Men have it tough and 6 other things we learned at the upfronts
Here are seven things we discovered as the networks presented their lineups for the 2011-12 season.
Previously unknown societal trend reflected in TV: Apparently the men of America are in crisis. This is news to us, but if you accept the premise of at least four sitcoms airing next season, dudes everywhere are being emasculated, humiliated and rendered obsolete. ABC is especially concerned with this problem, as three of its five new comedies ( "Last Man Standing," "Man Up" and "Work It," pictured above) deal with the subject. CBS' "How to Be a Gentleman" also tackles this very important issue.*
(*Yes, we're kidding.)
Most welcome trend: The number of shows created by women. Fourteen new series, ranging from "2 Broke Girls" to "Prime Suspect," were written or co-written by women, and in many of those cases the creators will also be showrunners. NBC's midseason series "Smash" won't have a female showrunner, but the pilot script came from playwright Theresa Rebeck.
Least welcome continuing trend: The lack of diversity in network casts. Only two shows, "Work It" and ABC's midseason drama "Scandal," have a person of color in a lead role ( Amaury Nolasco in "Work It" and Kerry Washington in "Scandal"). Even supporting casts, where networks usually bump up their diversity numbers, are whiter than usual. We're sure we'll hear lots of, "Oh, we just hired the best actor for the part" from networks and showrunners. Frankly, that's not a good enough excuse.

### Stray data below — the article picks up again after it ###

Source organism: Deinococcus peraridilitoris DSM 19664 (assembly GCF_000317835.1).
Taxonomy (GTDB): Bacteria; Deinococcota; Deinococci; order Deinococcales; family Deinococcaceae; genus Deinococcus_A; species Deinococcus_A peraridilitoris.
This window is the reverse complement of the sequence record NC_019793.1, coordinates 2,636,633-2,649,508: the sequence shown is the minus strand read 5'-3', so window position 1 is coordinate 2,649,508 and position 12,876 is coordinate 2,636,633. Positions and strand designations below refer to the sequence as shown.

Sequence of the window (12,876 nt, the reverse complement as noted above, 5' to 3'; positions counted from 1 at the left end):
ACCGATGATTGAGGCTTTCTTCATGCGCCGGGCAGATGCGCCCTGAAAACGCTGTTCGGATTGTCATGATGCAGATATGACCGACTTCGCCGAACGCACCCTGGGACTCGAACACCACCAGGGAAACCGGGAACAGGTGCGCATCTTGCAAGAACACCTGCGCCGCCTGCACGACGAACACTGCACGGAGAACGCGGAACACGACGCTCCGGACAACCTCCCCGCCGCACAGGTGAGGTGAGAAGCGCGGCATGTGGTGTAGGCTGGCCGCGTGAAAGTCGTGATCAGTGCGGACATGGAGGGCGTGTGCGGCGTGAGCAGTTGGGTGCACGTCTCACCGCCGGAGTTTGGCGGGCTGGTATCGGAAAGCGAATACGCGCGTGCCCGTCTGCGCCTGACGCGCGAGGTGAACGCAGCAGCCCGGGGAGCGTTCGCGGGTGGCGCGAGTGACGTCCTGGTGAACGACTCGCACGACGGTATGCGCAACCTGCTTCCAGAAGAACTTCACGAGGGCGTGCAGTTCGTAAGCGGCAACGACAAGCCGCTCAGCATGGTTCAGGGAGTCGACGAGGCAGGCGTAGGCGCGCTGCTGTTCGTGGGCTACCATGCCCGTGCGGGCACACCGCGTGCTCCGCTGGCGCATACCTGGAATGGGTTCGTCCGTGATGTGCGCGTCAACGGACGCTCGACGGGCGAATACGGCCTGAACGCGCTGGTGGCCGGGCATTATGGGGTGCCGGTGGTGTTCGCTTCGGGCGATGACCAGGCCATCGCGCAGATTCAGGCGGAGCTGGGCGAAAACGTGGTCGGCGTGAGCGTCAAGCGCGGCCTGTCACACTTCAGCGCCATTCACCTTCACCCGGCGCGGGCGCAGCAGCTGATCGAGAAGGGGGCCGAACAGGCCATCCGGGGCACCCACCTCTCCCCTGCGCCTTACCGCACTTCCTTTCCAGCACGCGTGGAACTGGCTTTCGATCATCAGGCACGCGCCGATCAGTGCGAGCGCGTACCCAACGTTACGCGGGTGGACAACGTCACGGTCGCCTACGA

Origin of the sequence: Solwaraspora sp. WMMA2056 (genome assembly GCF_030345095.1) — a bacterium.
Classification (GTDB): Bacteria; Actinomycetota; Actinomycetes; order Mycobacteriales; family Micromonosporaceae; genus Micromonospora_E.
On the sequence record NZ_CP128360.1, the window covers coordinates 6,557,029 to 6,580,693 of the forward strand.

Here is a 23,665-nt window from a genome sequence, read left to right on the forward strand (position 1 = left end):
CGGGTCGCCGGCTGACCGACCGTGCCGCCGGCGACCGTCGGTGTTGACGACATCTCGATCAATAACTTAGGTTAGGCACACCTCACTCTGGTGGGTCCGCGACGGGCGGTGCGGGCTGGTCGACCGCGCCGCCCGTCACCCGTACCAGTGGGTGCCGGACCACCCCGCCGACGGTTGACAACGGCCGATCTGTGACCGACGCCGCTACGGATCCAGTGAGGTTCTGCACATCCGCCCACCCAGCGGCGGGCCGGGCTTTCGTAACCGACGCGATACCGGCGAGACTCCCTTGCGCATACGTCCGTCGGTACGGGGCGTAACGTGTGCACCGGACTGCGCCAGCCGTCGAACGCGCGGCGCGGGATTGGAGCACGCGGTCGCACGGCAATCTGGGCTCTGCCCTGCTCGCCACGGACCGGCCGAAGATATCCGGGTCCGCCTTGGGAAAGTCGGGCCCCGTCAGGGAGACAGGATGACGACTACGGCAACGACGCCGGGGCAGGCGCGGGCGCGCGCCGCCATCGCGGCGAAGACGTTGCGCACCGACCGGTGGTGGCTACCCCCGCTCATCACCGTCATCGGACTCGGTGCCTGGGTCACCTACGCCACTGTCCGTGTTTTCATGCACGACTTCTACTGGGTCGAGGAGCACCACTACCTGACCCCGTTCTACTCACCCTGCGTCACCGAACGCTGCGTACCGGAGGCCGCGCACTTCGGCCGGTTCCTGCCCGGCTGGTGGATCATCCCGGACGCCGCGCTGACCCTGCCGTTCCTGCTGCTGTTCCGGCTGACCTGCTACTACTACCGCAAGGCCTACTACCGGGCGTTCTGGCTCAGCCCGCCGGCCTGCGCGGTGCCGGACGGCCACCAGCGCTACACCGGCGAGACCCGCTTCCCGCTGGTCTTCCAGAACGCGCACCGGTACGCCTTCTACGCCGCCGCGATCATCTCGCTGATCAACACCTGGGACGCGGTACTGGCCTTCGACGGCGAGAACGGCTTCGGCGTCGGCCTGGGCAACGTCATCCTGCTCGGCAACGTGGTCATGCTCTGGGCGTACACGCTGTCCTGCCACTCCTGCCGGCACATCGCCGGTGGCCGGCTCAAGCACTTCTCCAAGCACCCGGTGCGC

Most surprising pickup (in a good way): "Ringer" by The CW. We've documented how it moved from CBS to The CW -- but that kind of thing is such a rarity that it still surprises us a little. Also? The cutdown The CW showed at its upfront looks pretty strong, so we're happy it found a place on the air somewhere.
Most surprising pickup (in not such a good way): For the life of us, we can't figure out what ABC sees in the cross-dressing comedy "Work It." ABC Entertainment president Paul Lee called it "delightfully silly," but we're having a pretty tough time with the "delightfully" part.
Why it's still good to be J.J. Abrams: "Undercovers" died a quick death last season, then "Fringe" got shipped to Fridays, and people started wondering if Abrams and his company, Bad Robot, had lost its mojo. But "Fringe" held up fine on Fridays, and Bad Robot is behind two new series for 2011-12: CBS' "Person of Interest," which got the prime 9 p.m. Thursday timeslot, and FOX's midseason drama "Alcatraz." And while it has nothing to do with television, we're really psyched to see "Super 8" in June.
Possible sleeper shows: We weren't high on the first glimpses of "Unforgettable," but given its time period (after the "NCIS" block on Tuesdays), it's the kind of crime show that could enjoy a long run on CBS. We like ABC's comedy "Suburgatory" a lot, and while it has a tough timeslot opposite "The X Factor," we hope it finds a niche. We wonder about the sustainability of ABC's "Revenge," but if the execution is there, it might have a chance against a pair of aging cop shows ("CSI" and "Law & Order: SVU") on Wednesdays.